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  • Review: Hobberdy Dick July 29, 2014

    Author: Beach Combing | in : Modern , trackback

    hobberdy dick

    Katharine Briggs is the world famous folklorist, who wrote many books on folklore and fairies, some above average, some outstanding. Among her lesser known works are two folklore novels that she wrote in the 1960s, Kate Crackernuts and Hobberdy Dick. I’m trying to read KC at the moment and not having much luck, but the reason I’m still trying is that HD was such an outstandingly good read. Both books are for children, though I’m not sure that even a modern sixteen year old would have the necessary patience with some of the dialect passages: what kind of children did KB know? But they are books that adults could easily read in three or four hours and, at least in the case of the second, enjoy.

    Hd takes a simple story, a hobb – a domestic sprite in southern England at the time of the English civil war – and his travails. The book begins with a royalist family being driven out of his home Widford Manor and a puritan family arriving. Dick is loyal to the house and tolerates the new and all too godly tenants. He acts, though, as domestic fairies are wont. He pinches and makes miserable his enemies in the family and he pamper and helps those he loves. What is most interesting is his plotting. In trying to win this or that outcome he has to manipulate those who live in his midst, most of whom have no idea of his existence. The problem is that humans are difficult and Dick is often bemused to see that his careful plans have unexpected or even catastrophic consequences. The book becomes, in the end, a study in motivation.

    The other wonderful element of Hobberdy Dick in the strange parallel universe that stretches in and around the house. Dick has to put up with the humans, but he also has to relate to a money-counting ghost, an old dyke god who has fallen on hard times and a local coven of witches. The fact that Dick is perched between these two worlds gives the reader a sense of being on a mountain top and looking down in impotence at a complicated and rather unfair landscape. Oh and then there is the ending, which is entirely unexpected. I wept. It is scandal that this book is not better know by those who love folklore. Other great fairy fiction books: drbeachcombing AT yahoo DOT com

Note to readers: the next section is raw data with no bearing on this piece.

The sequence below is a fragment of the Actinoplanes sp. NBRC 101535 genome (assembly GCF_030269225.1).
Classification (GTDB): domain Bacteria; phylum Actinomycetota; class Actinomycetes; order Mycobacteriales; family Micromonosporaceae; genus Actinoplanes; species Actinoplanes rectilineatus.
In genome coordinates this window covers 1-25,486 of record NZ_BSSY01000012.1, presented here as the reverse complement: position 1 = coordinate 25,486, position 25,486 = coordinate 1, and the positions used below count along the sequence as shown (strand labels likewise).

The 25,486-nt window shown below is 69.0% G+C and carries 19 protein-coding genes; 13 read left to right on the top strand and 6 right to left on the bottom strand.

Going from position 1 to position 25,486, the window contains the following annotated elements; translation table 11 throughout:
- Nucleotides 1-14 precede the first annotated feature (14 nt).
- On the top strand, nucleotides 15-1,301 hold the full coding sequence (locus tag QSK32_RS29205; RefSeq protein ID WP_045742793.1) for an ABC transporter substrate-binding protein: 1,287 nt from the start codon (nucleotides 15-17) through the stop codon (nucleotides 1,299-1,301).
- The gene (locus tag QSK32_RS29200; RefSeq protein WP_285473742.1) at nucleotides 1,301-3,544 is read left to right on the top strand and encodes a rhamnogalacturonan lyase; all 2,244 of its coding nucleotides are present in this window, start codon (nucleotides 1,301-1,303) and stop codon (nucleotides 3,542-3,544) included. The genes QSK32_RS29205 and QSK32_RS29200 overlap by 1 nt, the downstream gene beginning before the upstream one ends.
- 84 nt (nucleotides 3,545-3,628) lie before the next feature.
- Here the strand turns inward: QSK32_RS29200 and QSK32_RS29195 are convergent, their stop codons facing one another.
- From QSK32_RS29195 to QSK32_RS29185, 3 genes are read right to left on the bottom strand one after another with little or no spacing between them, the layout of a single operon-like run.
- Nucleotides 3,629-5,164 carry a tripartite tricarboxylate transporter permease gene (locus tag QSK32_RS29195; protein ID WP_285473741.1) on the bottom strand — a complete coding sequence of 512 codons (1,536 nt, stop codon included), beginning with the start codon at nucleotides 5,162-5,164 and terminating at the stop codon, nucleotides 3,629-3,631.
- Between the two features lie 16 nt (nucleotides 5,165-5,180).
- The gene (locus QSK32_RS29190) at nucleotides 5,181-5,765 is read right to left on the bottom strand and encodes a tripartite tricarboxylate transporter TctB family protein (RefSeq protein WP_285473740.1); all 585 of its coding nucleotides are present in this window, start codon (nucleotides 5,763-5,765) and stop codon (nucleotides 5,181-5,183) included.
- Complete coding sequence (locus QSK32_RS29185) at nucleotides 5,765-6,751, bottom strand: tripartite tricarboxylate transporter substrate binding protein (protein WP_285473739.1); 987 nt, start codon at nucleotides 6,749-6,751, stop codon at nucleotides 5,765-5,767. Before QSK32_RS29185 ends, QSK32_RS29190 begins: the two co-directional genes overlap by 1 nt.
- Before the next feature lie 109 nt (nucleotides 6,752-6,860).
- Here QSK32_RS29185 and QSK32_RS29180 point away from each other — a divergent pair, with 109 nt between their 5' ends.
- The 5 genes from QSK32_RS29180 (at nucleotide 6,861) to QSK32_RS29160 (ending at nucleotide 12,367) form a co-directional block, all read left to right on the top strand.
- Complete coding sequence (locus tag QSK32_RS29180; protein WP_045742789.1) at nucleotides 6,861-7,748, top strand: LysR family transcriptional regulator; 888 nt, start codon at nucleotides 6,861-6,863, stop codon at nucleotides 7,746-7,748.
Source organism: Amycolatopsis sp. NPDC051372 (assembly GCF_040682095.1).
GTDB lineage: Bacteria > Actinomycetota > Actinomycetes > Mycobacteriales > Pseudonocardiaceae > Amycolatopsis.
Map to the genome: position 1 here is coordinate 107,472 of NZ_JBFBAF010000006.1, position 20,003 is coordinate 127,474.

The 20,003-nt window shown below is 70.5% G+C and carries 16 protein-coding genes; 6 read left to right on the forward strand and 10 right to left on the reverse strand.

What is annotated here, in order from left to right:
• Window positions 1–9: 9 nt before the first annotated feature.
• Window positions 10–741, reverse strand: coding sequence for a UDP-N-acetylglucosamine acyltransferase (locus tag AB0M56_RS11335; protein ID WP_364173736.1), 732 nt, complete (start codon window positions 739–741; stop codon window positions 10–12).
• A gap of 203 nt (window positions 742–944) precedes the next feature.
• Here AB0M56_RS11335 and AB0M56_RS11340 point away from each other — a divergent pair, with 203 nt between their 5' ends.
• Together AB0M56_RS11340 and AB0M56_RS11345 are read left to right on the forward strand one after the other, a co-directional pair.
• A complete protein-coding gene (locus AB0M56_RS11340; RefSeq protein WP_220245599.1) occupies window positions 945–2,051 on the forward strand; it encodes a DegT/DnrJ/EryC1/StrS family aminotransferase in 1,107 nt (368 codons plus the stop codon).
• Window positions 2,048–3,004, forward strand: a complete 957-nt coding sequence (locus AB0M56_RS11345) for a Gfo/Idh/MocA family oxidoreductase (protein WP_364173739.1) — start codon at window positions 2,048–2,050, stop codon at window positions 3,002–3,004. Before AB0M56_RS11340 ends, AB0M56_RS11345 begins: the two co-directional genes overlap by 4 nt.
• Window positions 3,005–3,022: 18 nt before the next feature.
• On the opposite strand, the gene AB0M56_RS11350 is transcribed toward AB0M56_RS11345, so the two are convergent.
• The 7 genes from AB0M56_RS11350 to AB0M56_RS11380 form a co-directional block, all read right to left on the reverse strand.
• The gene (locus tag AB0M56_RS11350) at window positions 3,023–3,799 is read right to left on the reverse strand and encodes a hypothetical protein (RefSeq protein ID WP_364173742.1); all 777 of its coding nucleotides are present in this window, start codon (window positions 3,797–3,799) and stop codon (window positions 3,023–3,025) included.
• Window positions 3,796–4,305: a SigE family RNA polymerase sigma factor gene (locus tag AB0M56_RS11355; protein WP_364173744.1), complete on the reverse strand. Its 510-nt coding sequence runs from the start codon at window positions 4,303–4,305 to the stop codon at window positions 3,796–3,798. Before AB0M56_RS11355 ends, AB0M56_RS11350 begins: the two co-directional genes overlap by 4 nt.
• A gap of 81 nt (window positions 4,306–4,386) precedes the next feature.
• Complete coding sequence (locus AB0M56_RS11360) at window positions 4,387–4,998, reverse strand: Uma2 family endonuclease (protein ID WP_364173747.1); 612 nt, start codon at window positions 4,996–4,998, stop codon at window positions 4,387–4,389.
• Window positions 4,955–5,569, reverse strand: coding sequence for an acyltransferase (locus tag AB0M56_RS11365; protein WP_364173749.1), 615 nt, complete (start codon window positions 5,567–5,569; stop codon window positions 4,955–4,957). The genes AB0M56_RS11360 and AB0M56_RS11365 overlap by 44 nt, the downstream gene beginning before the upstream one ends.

31 Oct 2017: RR with a question: Thanks again for introducing me to this lovely book.  I recently re-read it and was struck by a line in Chapter 9 wherein Hobberdy is traveling to a nearby farm to obtain feathers for some medical use.  The sentence reads, “He moved in a small world of his own, which moved with him like a sphere.”  Further, “he drifted like a large snowflake…” In all other accounts of HD moving/walking, he is like a human, albeit more agile and adroit.  Those sentences made me think of the Wizard of Oz, where Glinda moves within a sphere and doesn’t appear to travel as we do.  I doubt whether K.M.Briggs had this in mind.  On the other hand? A small thing, perhaps, these two sentences, but it rang something in me. “Drifted like a large snowflake” ?? Hmmm.  So unlike HD’s usual movements on the ground.  Maybe I’m reading WAY too much in this and should chalk it up to poetic license on the part of the author.  I would be interested in your thoughts, if you care to share.

    Beach writes: two thoughts. First there is lots on rolling supernatural beings, there is also a lot of modern sightings where fairies appear in light globes. Can anyone else help RR?